Councilmember Eric Mitchell found himself in the thick of it on Thursday with the council vote on his plan to bring publicly subsidized fun to the East Austin community. By dint of five ayes and a Max Nofziger abstention (Brigid Shea was in Minnesota tending to "family business"), the council accepted an $8.8 million Housing and Urban Development loan to help pay for the $9.6 mil-lion Central City Entertainment Center (CCEC), offering its most firm commitment yet to construction of the Eastside project. In addition to the loan, another $800,000 from the city's general fund for land acquisition as well as design and fiscal studies has already been spent on the project.
Opening day at the center, which
is to house a 16-lane bowling alley, a roller skating rink, two movie screens, and other features, is slated for sometime in the fall of 1996.
Despite the council's near unanimity on this project, a tense and skeptical atmosphere ensued just before the vote. Unbeknownst to Mitchell, an amendment to include an $83,000 computer education center, bearing the unfortunate name of the "Terminal Fun Center," had been tacked onto the package by Councilmember Gus Garcia and Mayor Bruce Todd. It was such a late addition, in fact, that discussion on the item got underway before the council had even seen the amendment.
An uncharacteristically calm Mitchell immediately refused to accept the rider on the grounds that neither he nor the community had expected the center to provide educational programs. "For me to find out about this at the last minute, well, it causes me a little heartburn," he said.
With Mitchell refusing to budge, and numerous African-American speakers levelling hostile remarks at Todd and Garcia (e.g., "You just pulled education right out of your butt!"), the two backed down. Todd instead suggested that the CCEC advisory board, a nine-mem-ber panel created last Thursday, study ways to implement educational programs at the center.
The lone councilmember who
didn't go for the plan, Max Nofziger,
(the self-titled "immediate post-Mayor Pro Tem,"), seemed most concerned that $8.8 million from the city's entitlement to Community Development Block Grants, federal funds normally used for low-income housing, would account for half of the loan's debt service over the next 20 years (the other half will come from the city's general fund). This at a time when rental rates in the city are shooting through the roof, Nofziger added.
Nofziger pointed out another problem: There's no guarantee that the center will run in the black. A $55,000 study by M. Crane and Associates says that at best, the center will pull in no more than $150,000 a year, while debt service and capital expenses are estimated at $1.1 million a year.
Despite the plan's dubious finances, the council took the bait. But just after the item passed, Mitchell, who was seething in response to the short-lived resistance put up by the rest of the council, pouted that, "Maybe, just like `Bradleyville,' [East Austin] can secede from Austin. And there's gonna be some other changes; I look forward to it in May, 1996."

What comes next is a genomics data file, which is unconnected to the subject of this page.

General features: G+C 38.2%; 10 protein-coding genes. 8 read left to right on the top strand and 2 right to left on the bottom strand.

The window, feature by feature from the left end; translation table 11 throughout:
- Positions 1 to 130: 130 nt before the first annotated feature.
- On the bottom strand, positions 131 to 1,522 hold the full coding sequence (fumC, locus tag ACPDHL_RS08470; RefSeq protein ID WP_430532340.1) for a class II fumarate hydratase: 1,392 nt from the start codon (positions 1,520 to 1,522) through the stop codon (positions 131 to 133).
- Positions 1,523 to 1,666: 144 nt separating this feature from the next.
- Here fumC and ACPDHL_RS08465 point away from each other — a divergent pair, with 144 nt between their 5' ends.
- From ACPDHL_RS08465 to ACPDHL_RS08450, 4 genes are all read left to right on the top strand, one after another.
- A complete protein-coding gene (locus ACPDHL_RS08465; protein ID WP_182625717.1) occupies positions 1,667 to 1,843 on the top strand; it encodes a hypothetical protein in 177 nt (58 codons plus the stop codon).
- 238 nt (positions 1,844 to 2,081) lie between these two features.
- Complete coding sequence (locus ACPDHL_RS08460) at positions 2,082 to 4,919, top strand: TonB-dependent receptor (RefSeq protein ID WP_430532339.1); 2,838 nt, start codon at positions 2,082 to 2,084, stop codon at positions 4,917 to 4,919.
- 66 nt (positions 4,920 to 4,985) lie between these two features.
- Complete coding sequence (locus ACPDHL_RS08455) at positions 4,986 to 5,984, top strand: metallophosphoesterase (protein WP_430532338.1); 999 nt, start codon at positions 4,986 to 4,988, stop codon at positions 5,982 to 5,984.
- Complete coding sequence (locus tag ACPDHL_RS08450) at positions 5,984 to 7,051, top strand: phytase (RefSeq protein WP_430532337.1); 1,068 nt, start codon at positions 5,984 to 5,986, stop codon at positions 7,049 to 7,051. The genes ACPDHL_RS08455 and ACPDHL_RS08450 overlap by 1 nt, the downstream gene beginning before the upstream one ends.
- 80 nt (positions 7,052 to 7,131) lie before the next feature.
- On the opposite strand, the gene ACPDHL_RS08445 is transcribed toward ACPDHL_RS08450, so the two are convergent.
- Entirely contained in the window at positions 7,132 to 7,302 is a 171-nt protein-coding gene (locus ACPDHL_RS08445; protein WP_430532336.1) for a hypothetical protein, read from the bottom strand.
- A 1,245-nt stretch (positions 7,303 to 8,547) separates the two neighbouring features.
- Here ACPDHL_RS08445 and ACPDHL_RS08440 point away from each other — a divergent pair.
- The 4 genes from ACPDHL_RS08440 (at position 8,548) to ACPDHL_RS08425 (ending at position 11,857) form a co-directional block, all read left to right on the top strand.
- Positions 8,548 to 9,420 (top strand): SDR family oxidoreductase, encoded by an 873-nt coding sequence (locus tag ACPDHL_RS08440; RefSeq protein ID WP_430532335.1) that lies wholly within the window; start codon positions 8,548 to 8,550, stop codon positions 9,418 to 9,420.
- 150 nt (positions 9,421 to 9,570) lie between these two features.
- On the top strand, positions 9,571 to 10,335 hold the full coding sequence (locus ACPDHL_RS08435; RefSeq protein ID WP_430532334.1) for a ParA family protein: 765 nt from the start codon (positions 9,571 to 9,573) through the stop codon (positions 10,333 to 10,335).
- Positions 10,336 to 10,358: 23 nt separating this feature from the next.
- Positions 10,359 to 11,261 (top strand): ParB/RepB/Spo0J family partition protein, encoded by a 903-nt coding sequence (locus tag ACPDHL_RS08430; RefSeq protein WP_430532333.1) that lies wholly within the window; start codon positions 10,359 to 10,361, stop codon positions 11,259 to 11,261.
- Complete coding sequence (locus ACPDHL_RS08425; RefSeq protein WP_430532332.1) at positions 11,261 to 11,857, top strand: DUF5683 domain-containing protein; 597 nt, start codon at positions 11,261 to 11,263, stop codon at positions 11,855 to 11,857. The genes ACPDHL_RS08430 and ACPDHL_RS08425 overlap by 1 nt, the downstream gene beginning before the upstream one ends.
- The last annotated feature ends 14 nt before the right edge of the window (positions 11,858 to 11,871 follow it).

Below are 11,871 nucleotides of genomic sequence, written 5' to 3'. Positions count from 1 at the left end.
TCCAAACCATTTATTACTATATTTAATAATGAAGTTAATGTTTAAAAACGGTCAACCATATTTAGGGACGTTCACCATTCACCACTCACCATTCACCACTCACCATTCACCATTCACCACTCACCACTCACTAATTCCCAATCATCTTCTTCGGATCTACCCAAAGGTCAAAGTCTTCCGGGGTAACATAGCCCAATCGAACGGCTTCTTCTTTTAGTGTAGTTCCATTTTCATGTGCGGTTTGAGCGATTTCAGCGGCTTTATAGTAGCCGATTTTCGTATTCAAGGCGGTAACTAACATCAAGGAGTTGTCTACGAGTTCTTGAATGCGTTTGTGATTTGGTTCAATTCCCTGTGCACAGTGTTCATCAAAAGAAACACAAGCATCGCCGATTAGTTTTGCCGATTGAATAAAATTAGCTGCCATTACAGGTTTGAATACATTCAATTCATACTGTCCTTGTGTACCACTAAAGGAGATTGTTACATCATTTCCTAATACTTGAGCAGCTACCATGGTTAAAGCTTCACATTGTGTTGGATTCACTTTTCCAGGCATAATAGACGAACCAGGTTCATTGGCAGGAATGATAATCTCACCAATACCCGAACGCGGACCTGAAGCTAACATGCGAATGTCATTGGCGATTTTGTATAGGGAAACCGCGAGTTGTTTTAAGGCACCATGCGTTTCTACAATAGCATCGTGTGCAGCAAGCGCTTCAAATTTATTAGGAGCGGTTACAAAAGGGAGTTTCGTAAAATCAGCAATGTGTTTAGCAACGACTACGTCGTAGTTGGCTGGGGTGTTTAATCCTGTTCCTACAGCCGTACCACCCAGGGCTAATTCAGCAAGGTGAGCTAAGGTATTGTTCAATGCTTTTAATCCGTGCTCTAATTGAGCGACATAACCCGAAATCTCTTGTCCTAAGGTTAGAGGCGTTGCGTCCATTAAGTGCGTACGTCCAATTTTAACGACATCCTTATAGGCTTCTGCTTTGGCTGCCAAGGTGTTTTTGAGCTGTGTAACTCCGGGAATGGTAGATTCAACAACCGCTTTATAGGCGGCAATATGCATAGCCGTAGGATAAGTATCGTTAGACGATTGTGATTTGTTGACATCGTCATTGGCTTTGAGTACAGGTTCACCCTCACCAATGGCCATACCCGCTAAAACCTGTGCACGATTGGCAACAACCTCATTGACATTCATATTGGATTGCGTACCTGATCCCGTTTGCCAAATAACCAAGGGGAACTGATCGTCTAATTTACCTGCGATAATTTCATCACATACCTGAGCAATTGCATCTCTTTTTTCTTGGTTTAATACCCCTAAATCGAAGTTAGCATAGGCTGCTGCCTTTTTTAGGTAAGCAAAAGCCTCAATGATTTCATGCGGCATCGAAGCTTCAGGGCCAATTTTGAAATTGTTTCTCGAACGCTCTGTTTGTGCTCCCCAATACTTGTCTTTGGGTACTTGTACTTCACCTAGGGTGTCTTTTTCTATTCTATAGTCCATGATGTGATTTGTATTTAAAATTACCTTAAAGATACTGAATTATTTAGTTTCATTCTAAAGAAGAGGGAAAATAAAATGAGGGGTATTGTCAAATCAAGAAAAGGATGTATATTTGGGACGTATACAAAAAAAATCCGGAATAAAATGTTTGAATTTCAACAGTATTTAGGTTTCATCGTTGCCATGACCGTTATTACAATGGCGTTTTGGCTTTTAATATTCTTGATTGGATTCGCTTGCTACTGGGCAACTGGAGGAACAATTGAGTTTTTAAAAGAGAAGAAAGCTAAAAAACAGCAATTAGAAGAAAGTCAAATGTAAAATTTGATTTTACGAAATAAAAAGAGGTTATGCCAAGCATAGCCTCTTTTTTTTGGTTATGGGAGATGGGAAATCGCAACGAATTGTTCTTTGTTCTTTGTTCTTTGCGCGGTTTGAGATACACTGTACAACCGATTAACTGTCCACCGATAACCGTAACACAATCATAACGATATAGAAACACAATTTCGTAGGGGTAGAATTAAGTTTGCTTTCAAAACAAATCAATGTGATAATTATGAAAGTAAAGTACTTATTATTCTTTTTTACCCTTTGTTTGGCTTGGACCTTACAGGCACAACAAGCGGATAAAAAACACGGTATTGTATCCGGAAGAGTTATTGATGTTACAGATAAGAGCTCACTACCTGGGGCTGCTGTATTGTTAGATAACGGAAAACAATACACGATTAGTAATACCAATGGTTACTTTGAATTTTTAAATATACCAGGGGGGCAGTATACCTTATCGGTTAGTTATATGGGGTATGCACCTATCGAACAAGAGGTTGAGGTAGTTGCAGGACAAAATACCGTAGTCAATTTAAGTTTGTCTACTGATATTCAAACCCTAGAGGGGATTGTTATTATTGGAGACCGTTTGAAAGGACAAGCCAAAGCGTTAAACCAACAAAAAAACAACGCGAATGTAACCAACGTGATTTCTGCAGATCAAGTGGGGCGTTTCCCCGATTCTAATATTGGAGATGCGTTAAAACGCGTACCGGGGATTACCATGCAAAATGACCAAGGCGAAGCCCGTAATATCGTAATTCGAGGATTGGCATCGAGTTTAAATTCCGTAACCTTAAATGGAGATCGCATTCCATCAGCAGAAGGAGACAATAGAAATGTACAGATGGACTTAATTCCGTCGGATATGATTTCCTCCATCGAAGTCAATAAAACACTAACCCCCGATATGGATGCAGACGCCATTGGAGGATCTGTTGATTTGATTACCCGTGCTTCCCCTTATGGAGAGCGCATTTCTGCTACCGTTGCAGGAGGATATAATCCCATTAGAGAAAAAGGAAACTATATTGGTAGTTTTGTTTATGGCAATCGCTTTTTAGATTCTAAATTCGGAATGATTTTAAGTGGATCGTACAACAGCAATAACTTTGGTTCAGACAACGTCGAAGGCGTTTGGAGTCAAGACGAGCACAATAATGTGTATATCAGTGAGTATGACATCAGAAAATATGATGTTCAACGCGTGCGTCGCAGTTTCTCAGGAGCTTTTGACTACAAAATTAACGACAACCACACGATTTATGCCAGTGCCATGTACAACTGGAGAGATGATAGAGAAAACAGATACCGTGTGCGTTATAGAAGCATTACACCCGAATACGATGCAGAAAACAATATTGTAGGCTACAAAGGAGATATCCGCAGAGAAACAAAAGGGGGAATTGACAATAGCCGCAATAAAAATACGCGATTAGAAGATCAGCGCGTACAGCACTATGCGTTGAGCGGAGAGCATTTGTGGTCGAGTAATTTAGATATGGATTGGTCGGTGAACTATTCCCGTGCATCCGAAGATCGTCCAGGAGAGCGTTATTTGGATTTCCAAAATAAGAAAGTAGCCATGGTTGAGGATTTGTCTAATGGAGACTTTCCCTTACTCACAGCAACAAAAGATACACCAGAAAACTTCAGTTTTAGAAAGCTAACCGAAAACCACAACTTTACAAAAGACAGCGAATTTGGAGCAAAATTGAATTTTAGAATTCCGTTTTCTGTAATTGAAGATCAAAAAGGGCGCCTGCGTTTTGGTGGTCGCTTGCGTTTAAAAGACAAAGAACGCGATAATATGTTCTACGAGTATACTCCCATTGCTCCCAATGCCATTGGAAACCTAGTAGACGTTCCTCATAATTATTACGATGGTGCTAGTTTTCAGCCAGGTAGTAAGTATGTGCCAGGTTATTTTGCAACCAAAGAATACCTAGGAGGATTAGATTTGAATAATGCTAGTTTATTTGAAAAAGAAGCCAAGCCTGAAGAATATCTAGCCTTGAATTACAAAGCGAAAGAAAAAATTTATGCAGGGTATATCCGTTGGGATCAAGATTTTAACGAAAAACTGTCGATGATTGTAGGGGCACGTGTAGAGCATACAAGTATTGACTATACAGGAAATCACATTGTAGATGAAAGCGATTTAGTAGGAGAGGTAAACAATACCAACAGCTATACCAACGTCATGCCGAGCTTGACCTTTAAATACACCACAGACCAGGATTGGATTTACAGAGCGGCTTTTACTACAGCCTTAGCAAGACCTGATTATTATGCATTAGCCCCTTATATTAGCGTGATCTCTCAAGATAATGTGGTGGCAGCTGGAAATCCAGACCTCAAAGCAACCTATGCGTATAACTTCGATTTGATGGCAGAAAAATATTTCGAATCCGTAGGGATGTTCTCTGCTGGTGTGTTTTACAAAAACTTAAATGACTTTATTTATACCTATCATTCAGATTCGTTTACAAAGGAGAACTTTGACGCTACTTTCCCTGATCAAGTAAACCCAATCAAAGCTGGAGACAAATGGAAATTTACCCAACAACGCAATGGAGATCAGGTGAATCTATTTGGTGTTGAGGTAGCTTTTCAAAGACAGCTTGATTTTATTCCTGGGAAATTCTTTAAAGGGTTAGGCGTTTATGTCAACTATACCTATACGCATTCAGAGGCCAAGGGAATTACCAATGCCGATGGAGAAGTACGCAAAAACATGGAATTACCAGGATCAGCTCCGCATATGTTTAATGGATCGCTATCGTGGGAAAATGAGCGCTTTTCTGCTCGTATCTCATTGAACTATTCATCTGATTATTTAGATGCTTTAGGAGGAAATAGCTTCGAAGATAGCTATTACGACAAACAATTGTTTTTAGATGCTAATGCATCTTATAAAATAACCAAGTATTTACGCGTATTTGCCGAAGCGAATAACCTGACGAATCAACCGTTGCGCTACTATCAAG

Our elected officials stared down the barrel of another angry mob later in the evening, this time made up primarily of East Austin Hispanic residents who tagged the council as `racists' for not wanting to spend as much as $13 million to bury the proposed upgraded transmission lines that are to be routed just north of Town Lake from the Holly Power Plant to the Seaholm Power Plant. The desire to bury the lines united East and West Austinites, at least for a brief moment: representatives of the Towers of Town Lake, a condominium west of I-35, also wanted subterraneous lines.
The councilmembers, who left the dais in shifts to eat roasted chicken in the antechamber, refused to appease those groups. They concluded that the lines should run overhead, a $2.5 million option, hugging the north shore of Town Lake, then cutting diagonally across I-35 just before Lambey Street, and continuing westward to join the existing line near the Four Seasons Hotel.
Mayor Todd, who cites the council's slow decision-making process as one of the primary reasons voters should opt for a sale of the city's electric utility, offered the lone vote against the proposal. Mitchell was off the dais.
A friendly amendment by Jackie Goodman - directing staff to study new technologies for underground transmission lines - rang false for many audience members; the utility department had already done an underground cost estimate and Goodman was at the same time voting to string the lines in the air. After the meeting, Goodman said that perhaps the underground lines could have been phased in with the overhead lines that had already been built once a more in-depth study had returned to the council.
This week in council: Council will try again to vote on whether to appeal the FM Properties v. Austin case. This was postponed last week because Shea was absent.
Also this week, the mayor will rearrange the seating order on the dais to place Nofziger back on the right end (as you face the dais), traditionally the Place 1 seat. Nofziger has been sitting next to the mayor as Mayor Pro Tem, but recently relinquished that position to Garcia. Mitchell, who currently occupies the right end seat next to his trusted colleague, Ronney Reynolds, has warned other members that the police will have to drag him bodily from his chair. His aide, Donnetta McCall, told the Statesman that Mitchell does not want to be moved to the Place 6 traditional seat on the left end, as the mayor has proposed, just because it is the traditional seat for black councilmembers. It should be a fun one. n